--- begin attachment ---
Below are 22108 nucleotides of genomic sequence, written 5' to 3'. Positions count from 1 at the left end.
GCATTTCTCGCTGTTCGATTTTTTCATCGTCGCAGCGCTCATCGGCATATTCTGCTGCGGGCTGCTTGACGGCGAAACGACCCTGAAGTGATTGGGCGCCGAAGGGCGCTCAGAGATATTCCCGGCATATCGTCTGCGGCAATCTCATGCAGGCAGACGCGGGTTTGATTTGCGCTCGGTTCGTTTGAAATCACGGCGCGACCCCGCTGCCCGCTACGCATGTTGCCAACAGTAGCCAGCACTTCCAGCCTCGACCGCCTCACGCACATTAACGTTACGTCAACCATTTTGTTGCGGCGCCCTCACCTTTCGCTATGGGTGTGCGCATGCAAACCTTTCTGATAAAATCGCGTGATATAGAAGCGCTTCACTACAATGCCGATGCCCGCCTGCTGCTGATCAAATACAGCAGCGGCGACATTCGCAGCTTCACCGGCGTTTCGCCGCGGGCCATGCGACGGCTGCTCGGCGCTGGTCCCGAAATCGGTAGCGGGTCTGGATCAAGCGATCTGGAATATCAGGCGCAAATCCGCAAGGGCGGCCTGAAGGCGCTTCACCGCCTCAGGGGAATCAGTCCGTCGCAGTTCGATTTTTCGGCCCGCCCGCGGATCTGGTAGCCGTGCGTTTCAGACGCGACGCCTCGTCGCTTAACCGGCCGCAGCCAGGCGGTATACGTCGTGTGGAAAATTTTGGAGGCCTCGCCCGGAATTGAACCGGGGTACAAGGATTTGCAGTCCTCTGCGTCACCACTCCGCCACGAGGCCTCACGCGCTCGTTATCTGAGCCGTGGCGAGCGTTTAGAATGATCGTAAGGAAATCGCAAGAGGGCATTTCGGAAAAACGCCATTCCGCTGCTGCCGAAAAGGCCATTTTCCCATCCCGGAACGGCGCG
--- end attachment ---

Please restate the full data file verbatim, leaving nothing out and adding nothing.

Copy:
Below are 22108 nucleotides of genomic sequence, written 5' to 3'. Positions count from 1 at the left end.
GCATTTCTCGCTGTTCGATTTTTTCATCGTCGCAGCGCTCATCGGCATATTCTGCTGCGGGCTGCTTGACGGCGAAACGACCCTGAAGTGATTGGGCGCCGAAGGGCGCTCAGAGATATTCCCGGCATATCGTCTGCGGCAATCTCATGCAGGCAGACGCGGGTTTGATTTGCGCTCGGTTCGTTTGAAATCACGGCGCGACCCCGCTGCCCGCTACGCATGTTGCCAACAGTAGCCAGCACTTCCAGCCTCGACCGCCTCACGCACATTAACGTTACGTCAACCATTTTGTTGCGGCGCCCTCACCTTTCGCTATGGGTGTGCGCATGCAAACCTTTCTGATAAAATCGCGTGATATAGAAGCGCTTCACTACAATGCCGATGCCCGCCTGCTGCTGATCAAATACAGCAGCGGCGACATTCGCAGCTTCACCGGCGTTTCGCCGCGGGCCATGCGACGGCTGCTCGGCGCTGGTCCCGAAATCGGTAGCGGGTCTGGATCAAGCGATCTGGAATATCAGGCGCAAATCCGCAAGGGCGGCCTGAAGGCGCTTCACCGCCTCAGGGGAATCAGTCCGTCGCAGTTCGATTTTTCGGCCCGCCCGCGGATCTGGTAGCCGTGCGTTTCAGACGCGACGCCTCGTCGCTTAACCGGCCGCAGCCAGGCGGTATACGTCGTGTGGAAAATTTTGGAGGCCTCGCCCGGAATTGAACCGGGGTACAAGGATTTGCAGTCCTCTGCGTCACCACTCCGCCACGAGGCCTCACGCGCTCGTTATCTGAGCCGTGGCGAGCGTTTAGAATGATCGTAAGGAAATCGCAAGAGGGCATTTCGGAAAAACGCCATTCCGCTGCTGCCGAAAAGGCCATTTTCCCATCCCGGAACGGCGCG